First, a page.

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Are Novisource N.V.’s (AMS:NOVI) High Returns Really That Great?

Simply Wall St

Today we'll look at Novisource N.V. (AMS:NOVI) and reflect on its potential as an investment. Specifically, we'll consider its Return On Capital Employed (ROCE), since that will give us an insight into how efficiently the business can generate profits from the capital it requires.

First, we'll go over how we calculate ROCE. Next, we'll compare it to others in its industry. Last but not least, we'll look at what impact its current liabilities have on its ROCE.

What is Return On Capital Employed (ROCE)?

ROCE is a metric for evaluating how much pre-tax income (in percentage terms) a company earns on the capital invested in its business. In general, businesses with a higher ROCE are usually better quality. In brief, it is a useful tool, but it is not without drawbacks. Author Edwin Whiting says to be careful when comparing the ROCE of different businesses, since 'No two businesses are exactly alike.

How Do You Calculate Return On Capital Employed?

The formula for calculating the return on capital employed is:

Return on Capital Employed = Earnings Before Interest and Tax (EBIT) ÷ (Total Assets - Current Liabilities)

Or for Novisource:

0.13 = €645k ÷ (€8.1m - €3.1m) (Based on the trailing twelve months to June 2019.)

So, Novisource has an ROCE of 13%.

See our latest analysis for Novisource

Does Novisource Have A Good ROCE?

When making comparisons between similar businesses, investors may find ROCE useful. Using our data, we find that Novisource's ROCE is meaningfully better than the 9.1% average in the Commercial Services industry. I think that's good to see, since it implies the company is better than other companies at making the most of its capital. Separate from Novisource's performance relative to its industry, its ROCE in absolute terms looks satisfactory, and it may be worth researching in more depth.

Novisource reported an ROCE of 13% -- better than 3 years ago, when the company didn't make a profit. This makes us wonder if the company is improving. You can click on the image below to see (in greater detail) how Novisource's past growth compares to other companies.

ENXTAM:NOVI Past Revenue and Net Income, October 17th 2019

When considering ROCE, bear in mind that it reflects the past and does not necessarily predict the future. Companies in cyclical industries can be difficult to understand using ROCE, as returns typically look high during boom times, and low during busts. This is because ROCE only looks at one year, instead of considering returns across a whole cycle. How cyclical is Novisource? You can see for yourself by looking at this free graph of past earnings, revenue and cash flow.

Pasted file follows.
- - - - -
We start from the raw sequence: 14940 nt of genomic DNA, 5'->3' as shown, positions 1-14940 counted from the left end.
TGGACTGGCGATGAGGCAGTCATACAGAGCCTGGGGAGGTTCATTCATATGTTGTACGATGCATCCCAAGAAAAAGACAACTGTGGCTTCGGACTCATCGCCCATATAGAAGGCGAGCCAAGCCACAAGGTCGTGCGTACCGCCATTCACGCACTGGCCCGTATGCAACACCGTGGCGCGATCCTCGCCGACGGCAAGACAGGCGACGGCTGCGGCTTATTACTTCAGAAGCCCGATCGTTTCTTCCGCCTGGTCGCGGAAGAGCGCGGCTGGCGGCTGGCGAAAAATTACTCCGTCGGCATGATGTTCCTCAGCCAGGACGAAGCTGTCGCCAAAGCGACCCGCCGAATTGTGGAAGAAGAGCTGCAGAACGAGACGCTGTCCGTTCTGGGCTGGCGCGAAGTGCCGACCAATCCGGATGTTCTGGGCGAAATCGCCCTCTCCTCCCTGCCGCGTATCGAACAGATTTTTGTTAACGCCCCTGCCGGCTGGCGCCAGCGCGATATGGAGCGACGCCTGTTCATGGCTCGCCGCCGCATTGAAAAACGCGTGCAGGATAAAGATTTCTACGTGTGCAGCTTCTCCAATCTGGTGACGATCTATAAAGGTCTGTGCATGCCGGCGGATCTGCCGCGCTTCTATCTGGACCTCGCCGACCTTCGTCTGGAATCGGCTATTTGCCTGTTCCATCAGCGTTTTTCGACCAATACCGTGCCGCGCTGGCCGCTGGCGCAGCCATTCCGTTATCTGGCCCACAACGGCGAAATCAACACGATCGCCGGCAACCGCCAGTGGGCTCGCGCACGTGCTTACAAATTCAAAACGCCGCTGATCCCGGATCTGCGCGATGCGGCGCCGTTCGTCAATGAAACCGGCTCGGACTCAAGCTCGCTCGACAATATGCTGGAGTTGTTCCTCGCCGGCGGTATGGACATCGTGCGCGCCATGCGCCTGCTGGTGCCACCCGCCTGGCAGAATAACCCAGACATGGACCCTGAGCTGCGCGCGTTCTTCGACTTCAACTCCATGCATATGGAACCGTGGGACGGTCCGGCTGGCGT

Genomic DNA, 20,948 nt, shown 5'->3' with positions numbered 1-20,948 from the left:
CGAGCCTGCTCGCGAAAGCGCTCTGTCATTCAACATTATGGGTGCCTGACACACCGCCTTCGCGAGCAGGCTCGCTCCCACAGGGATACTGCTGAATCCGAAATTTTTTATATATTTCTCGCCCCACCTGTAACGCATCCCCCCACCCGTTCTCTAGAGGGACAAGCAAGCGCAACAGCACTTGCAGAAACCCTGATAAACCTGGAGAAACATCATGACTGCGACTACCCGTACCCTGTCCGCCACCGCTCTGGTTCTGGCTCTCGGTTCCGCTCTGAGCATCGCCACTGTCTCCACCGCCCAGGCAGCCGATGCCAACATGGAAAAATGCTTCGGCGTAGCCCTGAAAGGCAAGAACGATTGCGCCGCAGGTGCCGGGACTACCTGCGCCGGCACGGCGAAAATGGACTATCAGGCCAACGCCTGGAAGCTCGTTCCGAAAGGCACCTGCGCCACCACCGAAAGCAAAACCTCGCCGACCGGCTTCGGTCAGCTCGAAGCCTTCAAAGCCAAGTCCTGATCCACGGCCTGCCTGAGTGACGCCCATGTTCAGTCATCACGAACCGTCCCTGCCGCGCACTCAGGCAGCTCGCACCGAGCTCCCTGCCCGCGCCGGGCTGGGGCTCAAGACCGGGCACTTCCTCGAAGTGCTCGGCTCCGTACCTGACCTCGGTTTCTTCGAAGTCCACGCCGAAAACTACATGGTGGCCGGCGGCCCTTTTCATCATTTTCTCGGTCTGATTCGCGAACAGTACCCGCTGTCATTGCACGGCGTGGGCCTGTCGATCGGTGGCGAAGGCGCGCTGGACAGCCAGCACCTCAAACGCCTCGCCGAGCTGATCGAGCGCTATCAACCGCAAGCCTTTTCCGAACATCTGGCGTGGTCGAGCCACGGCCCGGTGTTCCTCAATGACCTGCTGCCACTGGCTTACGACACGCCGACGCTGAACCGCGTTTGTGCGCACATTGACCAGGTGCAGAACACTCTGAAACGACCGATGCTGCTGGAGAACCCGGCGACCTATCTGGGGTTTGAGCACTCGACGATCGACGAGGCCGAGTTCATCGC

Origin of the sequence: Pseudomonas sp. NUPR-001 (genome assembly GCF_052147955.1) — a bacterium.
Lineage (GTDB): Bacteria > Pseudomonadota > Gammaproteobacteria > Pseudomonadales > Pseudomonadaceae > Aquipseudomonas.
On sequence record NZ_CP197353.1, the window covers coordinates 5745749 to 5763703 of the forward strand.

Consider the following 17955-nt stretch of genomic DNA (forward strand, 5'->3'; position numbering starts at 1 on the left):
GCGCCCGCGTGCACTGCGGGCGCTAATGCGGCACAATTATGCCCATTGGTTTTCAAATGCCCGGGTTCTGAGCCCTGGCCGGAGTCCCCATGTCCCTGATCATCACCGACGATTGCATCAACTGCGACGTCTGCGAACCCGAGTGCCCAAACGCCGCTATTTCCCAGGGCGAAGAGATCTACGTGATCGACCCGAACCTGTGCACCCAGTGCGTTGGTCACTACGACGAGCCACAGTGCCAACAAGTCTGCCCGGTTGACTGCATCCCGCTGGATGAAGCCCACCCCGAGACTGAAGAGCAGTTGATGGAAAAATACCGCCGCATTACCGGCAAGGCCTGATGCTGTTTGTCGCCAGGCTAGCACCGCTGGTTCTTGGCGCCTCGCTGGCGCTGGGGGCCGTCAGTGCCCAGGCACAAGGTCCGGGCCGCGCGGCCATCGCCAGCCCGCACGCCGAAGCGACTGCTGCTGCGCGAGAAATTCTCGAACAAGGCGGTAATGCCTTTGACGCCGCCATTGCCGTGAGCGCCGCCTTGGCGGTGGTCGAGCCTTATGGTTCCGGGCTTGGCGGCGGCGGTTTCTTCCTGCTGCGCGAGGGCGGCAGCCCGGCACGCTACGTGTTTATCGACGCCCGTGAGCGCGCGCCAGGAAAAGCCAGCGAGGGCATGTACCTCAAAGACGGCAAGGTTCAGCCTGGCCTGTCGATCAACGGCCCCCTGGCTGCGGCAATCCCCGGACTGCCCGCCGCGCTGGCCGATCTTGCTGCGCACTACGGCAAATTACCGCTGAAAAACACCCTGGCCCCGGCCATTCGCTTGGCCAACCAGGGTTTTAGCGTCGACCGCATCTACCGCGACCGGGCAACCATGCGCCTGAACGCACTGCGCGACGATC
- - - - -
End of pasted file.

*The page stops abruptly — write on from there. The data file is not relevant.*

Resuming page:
What Are Current Liabilities, And How Do They Affect Novisource's ROCE?

Liabilities, such as supplier bills and bank overdrafts, are referred to as current liabilities if they need to be paid within 12 months. Due to the way ROCE is calculated, a high level of current liabilities makes a company look as though it has less capital employed, and thus can (sometimes unfairly) boost the ROCE. To counteract this, we check if a company has high current liabilities, relative to its total assets.

Novisource has total assets of €8.1m and current liabilities of €3.1m. Therefore its current liabilities are equivalent to approximately 38% of its total assets. Novisource has a middling amount of current liabilities, increasing its ROCE somewhat.

What We Can Learn From Novisource's ROCE

While its ROCE looks good, it's worth remembering that the current liabilities are making the business look better. There might be better investments than Novisource out there, but you will have to work hard to find them . These promising businesses with rapidly growing earnings might be right up your alley.

I will like Novisource better if I see some big insider buys. While we wait, check out this free list of growing companies with considerable, recent, insider buying.

We aim to bring you long-term focused research analysis driven by fundamental data. Note that our analysis may not factor in the latest price-sensitive company announcements or qualitative material.

If you spot an error that warrants correction, please contact the editor at editorial-team@simplywallst.com. This article by Simply Wall St is general in nature. It does not constitute a recommendation to buy or sell any stock, and does not take account of your objectives, or your financial situation. Simply Wall St has no position in the stocks mentioned. Thank you for reading.